Ridge Racer Review (PS Vita)
- Posted April 17th, 2012 at 20:15 EDT by Timothy Nunes
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What could be isn't in this portable Ridge Racer, and what is should be in a better game.
- Online play is smooth
- Menus are beautiful and streamline
- Strickly online
- No gameplay variations
- No 3G gameplay in an online-only game
Ridge Racer has been a title that's graced console launches since the original PlayStation, but this installment didn't come out until a month after the First Edition PlayStation Vitas released. I'd also care to wager that long-time gamers know the potential danger behind a delayed release: the game will either be improved or terrible. The fellows at Cellius delayed the game release a couple weeks for a reason, but was that reason a good one or a bad one?
Ridge Racer features a fully-touch menu system throughout, and it's for the better. Having that level of sophistication in a portable game is wonderful, and the main screen even glides left and right for accessing all of the modes; Cellius even included a full-bodied picture of Ridge Racer stapled mascot Reiko Nagase in the background, and the picture follows along with the layout of the menu. This menu system works incredibly well, showing off the earned Trophies, the garage, and the racing modes in one easy-to-access formula.
Most of this game really is online. The concept of it feels like it should be good, but it's only mediocre. What ices this badly-thought-out cake is that, though this game mostly requires online gameplay, no online matches can really be played on the go. I'm referencing specifically to the 3G functionality: no races can be played on 3G. It's not out of the ordinary for this feature to go neglected, but since the game fully requires online connectivity, the ability to play on-the-go in all of its forms would be something of a life-saver.
At the initiation of Ridge Racer, players are prompted to pick a team from the four listed teams, and this choice serves as a means of online competition. Each team has a rival, and beating a rival racer grants more credits - which is the game's form of experience - than any other defeated opponents.
Game modes are simplistic, and they only range from ghost, online, and face-to-face matches to dueling a rival racing car controlled by the CPU (which is also incredibly overpowered early on in the game). Gamers level through playing matches, and the most credits are yielded by playing against real players; currency can be earned from Duel Races, but it takes a very long time to even be in the same league as those CPU drivers. What may have saved this game is the ability to earn currency in the smaller game modes, such as Time Attack and Spot Race. Unfortunately, those modes are meant only for one's discretion and don't really serve a purpose outside of practice. Which, once again, wouldn't be that bad of additions, but the overall experience isn't varied enough for that.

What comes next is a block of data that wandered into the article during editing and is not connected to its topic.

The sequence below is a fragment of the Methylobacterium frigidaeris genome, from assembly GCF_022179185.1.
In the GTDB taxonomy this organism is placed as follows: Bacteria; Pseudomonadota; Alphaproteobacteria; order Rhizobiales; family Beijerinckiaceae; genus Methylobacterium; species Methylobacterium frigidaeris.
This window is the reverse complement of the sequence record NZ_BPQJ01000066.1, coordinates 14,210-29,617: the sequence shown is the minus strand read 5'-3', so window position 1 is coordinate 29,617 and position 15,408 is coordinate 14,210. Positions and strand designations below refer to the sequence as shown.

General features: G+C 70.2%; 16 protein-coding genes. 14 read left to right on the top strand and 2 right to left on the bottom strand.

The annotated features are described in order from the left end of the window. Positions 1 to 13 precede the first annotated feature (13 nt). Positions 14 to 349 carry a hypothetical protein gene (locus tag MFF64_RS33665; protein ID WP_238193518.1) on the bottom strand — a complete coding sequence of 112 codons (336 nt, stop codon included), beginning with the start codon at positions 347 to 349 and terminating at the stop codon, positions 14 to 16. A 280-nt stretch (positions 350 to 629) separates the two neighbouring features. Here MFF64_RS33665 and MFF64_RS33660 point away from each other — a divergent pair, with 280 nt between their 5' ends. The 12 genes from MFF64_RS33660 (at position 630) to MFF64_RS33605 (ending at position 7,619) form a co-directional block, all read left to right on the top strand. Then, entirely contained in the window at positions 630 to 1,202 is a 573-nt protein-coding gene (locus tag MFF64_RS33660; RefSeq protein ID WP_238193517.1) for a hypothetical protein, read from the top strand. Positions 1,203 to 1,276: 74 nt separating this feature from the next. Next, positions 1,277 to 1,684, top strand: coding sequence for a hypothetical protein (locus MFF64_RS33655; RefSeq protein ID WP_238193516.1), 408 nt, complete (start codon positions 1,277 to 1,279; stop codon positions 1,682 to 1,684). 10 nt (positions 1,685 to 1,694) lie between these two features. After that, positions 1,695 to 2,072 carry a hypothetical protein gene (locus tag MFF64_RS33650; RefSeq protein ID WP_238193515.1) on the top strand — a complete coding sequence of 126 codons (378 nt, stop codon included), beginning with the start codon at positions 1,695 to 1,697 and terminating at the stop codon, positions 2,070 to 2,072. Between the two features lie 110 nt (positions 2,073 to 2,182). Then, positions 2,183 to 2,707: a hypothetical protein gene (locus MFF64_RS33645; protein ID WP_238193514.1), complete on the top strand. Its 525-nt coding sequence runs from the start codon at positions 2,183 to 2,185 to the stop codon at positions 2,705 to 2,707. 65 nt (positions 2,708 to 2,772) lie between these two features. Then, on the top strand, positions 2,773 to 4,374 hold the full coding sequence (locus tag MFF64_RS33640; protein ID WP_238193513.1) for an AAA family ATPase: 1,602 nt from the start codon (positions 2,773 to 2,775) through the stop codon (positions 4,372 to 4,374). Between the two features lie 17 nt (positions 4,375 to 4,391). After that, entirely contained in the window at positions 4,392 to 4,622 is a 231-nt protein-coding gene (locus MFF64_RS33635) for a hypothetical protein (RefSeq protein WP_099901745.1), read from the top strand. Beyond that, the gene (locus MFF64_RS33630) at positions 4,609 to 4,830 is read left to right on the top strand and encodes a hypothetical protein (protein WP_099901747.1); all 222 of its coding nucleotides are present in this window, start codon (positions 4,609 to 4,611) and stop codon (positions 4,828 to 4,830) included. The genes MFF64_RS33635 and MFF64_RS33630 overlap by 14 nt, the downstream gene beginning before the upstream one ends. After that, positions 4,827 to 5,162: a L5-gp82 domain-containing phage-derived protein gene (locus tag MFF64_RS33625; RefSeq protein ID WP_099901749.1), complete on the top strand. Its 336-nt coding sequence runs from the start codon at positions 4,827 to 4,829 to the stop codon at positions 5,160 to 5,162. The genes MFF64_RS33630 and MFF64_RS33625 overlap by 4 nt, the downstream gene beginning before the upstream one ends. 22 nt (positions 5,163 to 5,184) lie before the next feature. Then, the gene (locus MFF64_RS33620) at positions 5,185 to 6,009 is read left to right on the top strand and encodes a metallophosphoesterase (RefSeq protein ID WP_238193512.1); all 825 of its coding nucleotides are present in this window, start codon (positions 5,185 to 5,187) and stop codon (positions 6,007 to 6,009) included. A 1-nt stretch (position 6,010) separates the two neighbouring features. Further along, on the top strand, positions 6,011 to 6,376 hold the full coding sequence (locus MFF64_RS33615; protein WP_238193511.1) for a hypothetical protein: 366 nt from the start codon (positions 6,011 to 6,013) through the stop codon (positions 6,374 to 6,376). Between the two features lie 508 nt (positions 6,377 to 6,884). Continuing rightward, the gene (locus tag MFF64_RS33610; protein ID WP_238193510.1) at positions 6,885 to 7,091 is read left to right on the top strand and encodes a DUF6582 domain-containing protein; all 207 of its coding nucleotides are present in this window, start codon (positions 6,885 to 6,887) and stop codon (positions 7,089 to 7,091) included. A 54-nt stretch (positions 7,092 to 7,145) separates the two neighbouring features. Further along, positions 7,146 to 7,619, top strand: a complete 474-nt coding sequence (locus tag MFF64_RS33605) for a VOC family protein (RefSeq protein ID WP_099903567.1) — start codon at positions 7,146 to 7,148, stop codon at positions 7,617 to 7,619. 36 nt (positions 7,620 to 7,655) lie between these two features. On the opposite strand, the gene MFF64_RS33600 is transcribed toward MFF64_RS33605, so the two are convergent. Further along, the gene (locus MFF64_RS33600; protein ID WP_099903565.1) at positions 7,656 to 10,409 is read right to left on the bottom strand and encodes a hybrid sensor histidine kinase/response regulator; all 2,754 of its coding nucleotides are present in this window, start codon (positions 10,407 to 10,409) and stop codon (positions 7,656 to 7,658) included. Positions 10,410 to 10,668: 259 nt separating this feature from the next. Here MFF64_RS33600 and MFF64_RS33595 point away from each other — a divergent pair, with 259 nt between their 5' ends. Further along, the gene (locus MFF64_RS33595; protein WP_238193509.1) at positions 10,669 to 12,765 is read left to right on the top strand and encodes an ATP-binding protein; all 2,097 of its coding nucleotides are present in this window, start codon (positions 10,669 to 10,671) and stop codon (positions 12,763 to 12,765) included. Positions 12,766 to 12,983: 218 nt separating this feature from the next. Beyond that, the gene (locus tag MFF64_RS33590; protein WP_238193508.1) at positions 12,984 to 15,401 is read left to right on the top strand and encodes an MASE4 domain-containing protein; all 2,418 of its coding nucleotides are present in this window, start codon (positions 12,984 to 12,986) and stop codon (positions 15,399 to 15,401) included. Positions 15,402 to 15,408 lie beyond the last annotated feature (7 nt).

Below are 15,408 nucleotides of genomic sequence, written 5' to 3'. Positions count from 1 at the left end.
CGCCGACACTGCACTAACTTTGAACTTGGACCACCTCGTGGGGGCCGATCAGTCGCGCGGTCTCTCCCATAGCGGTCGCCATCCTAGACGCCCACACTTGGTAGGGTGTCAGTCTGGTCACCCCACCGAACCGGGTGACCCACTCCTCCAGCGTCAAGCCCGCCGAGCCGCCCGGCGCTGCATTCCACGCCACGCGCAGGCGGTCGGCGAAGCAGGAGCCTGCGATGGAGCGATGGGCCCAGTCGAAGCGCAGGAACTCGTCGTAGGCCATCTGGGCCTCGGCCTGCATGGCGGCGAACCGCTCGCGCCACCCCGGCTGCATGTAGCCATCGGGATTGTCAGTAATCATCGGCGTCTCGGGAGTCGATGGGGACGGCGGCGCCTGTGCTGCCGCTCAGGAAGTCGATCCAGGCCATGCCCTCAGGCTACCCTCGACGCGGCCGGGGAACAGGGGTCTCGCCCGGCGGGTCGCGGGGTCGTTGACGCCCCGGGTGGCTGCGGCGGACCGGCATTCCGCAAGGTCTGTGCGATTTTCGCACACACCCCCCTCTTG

Graphically, this game is great, showing off the PS Vita's ability to render full three-dimensional vehicles both in motion and functional. The gameplay is also the same as it's always been, allowing for drifts to irrationally curve in the wrong direction as the car triggers a sort of “track mechanism” that allows the vehicle to drift around corners without thought outside of remaining cognizant of straightening out at the end of a curve. Don't get me wrong, I've never really hated that mechanic, since the point of Ridge Racer is to be more of an arcade-style game, so it works well. But this mechanic doesn't get any justice served when the rest of the game feels unvaried.
The soundtrack fits well into the ambiance of a racing game, and Cellius has executed this feature well. On top of that, the vehicle effects sound perfect in an arcade setting, giving that slight drift sound instead of it being one of those elaborated drifts heard in racing movies. Point being: the sounds fit well into an arcade racing game. To add to the feel, Cellius included an Interview system that allows for user feedback when a milestone is achieved. For instance, after gaining a level or earning a Trophy, the game asks the player how he or she feels, and the game allows for a comment and an emoticon to be chosen. Writing that down made it feel less appealing than what I experienced, so please take it with a grain of salt. Thinking out loud and delving too deeply into the lack of features in this game only makes it worse, ... (continued on next page)
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